AP Sports Writer
OWINGS MILLS, Md. (AP) -- The last time the Baltimore Ravens picked an inside linebacker in the first round of the NFL draft, a fellow by the name of Ray Lewis developed into one heck of a football player.
C.J. Mosley was a 3-year-old when the Ravens selected Lewis out of Miami with the 26th overall pick in 1996. Mosley ultimately would admire Lewis and the way he played the position, so the Alabama linebacker was beyond delighted when Baltimore took him with the 17th overall pick on Thursday night.
"I feel great about it," Mosley said. "Growing up I was a Ravens fan because of Ray Lewis, my favorite linebacker. I got to meet him this past summer going into my senior year. He gave me a lot of insight. So I'm excited to add to that tradition."
The 6-foot-2, 234-pound Mosley won the Butkus Award as the nation's top linebacker in 2013 and was the SEC defensive player of the year. He started all 13 games at weak inside linebacker and was Alabama's leading tackler for the second consecutive season.
Baltimore lost linebackers Jameel McClain and Arthur Jones during the offseason. Although Mosley can play inside or out, he will likely be teamed with Daryl Smith in the middle of the Ravens defense.
Mosley will be asked to perform as he did at Alabama. He will not be required to play as well as Lewis, who played in 13 Pro Bowls and retired with two Super Bowl rings after the 2012 season.
"I would never want anyone, nor would C.J., to have to come in here and try to be the next Ray Lewis," Ravens general manager Ozzie Newsome said. "He needs to be C.J. Mosley for our football team to be successful."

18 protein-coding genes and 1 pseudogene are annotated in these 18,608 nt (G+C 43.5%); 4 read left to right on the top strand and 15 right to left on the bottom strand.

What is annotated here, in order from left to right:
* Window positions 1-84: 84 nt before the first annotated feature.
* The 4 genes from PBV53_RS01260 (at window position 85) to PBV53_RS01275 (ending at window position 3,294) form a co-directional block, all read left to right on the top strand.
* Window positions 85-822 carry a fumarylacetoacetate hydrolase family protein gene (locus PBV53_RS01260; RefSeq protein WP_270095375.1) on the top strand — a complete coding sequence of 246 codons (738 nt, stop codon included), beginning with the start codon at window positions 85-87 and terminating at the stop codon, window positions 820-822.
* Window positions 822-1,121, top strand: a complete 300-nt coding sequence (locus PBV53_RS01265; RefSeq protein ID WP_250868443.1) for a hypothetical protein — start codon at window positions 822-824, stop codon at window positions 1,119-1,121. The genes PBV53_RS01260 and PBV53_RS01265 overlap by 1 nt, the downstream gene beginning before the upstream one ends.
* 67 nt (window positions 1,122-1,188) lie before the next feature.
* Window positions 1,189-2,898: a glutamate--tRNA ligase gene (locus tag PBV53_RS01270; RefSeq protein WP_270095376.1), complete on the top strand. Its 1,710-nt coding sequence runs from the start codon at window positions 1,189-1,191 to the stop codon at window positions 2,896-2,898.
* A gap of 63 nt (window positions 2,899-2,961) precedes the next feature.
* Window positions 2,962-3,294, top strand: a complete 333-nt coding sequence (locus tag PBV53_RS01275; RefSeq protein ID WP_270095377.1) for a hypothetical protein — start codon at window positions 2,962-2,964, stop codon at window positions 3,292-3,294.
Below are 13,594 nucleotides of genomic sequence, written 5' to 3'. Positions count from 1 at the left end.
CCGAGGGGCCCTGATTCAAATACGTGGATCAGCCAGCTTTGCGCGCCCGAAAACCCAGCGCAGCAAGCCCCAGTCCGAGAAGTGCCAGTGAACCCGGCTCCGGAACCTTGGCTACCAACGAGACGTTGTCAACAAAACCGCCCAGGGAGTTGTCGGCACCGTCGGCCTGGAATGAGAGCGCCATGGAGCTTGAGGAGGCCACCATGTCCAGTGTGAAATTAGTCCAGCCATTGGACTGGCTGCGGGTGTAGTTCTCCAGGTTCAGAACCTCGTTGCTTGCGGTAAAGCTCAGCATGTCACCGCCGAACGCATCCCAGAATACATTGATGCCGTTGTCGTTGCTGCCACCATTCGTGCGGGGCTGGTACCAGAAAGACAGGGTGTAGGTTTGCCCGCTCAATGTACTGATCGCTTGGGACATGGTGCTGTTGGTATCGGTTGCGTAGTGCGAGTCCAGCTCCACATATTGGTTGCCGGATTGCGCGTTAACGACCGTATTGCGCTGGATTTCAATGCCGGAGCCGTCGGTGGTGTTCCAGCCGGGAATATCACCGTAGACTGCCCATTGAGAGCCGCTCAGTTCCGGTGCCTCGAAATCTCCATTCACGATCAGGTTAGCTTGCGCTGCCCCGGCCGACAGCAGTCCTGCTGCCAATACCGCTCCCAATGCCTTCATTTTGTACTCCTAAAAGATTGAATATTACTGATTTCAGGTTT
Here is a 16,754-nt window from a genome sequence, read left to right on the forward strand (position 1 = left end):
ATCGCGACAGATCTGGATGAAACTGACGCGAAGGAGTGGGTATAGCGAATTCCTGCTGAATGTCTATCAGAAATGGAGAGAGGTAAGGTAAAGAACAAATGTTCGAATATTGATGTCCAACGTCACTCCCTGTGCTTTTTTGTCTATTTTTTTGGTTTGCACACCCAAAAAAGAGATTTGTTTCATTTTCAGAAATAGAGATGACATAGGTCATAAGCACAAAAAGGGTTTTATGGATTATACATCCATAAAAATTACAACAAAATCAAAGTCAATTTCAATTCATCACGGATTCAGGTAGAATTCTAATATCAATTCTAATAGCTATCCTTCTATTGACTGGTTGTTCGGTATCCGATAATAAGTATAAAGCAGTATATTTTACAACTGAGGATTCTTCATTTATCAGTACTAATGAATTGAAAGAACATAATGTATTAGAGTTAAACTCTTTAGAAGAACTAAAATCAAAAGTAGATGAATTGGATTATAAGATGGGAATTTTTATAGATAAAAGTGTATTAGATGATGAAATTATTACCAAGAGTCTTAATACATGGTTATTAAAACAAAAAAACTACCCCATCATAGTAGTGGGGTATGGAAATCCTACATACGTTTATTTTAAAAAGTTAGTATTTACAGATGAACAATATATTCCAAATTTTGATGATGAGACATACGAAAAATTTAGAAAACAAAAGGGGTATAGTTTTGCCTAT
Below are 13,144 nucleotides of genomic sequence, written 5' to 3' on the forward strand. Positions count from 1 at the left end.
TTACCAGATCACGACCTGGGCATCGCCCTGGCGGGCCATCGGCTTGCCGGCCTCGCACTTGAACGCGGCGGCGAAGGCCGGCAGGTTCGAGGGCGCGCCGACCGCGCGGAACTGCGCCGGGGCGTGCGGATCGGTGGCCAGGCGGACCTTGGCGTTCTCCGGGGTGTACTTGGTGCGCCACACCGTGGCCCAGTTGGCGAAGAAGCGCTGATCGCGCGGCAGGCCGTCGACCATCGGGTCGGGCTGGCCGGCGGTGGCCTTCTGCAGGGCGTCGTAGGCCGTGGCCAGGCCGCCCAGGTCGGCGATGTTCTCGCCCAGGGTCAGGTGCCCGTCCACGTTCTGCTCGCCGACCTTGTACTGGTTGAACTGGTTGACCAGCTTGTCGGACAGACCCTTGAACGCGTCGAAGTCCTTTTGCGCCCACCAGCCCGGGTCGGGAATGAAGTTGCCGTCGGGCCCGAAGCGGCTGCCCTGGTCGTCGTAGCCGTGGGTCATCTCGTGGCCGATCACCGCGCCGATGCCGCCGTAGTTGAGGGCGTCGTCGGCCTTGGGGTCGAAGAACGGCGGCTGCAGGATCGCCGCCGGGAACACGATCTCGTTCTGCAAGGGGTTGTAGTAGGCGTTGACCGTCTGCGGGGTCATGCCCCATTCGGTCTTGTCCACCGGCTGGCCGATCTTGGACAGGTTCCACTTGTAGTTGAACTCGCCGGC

Said Mosley: "I'm not trying to go in there and be the next 52 or anything like that. I'm going in there to be C.J. Mosley and help the team win."
The Ravens were looking for a safety, but passed on Calvin Pryor of Louisville and Alabama's Ha Ha Clinton-Dix.
Before the draft, Baltimore lost a coin flip with the Dallas Cowboys, who picked 16th. Dallas took Notre Dame offensive tackle Zack Martin, a player the Ravens coveted at a position they need to fill.
At that point, Mosley knew he would be Baltimore's pick.
"I was pretty much waiting for the phone to ring, and it did," he said.
The Ravens couldn't have been happier with how things played out.
"I know we got better as a football team because of the way C.J. plays," said Newsome, a Hall of Fame tight end who played at Alabama. "And I know we really got better as an organization because of the person C.J. is."
Coach John Harbaugh added, "He's a really good fit for our football team and our defense. He's a great fit from the standpoint of the position he plays and how he plays the game. I think he's a real good fit for our personality as a team. You're going to love his work ethic and his personality."
Mosley deflected 19 passes, had five interceptions and caused two fumbles while at Alabama. He returned three of those interceptions for touchdowns.
"He's fast, instinctive, smart, playmaker," Ravens assistant general manager Eric DeCosta said. "People always ask about best player available and what that means. He was the best available player on our board and he would've been the best available player on our board at 10."
Newsome said the Ravens initially received several phone calls while they were on the clock.
"By the time we got to six minutes, there were no calls," he said. "So we're just elated to have C.J. Mosley as a part of our football team."
Little did Mosley know that when he met Lewis last summer, the two would forever have a connection as the first two inside linebackers drafted in the first round by the Ravens -- 19 years apart.
Mosley won't soon forget the encounter.
"I felt just like a little kid at a candy shop," he said. "I see him all the time on TV, all the great speeches he's done. That's just something I can knock off my bucket list. I'm just glad I got the honor of seeing him."
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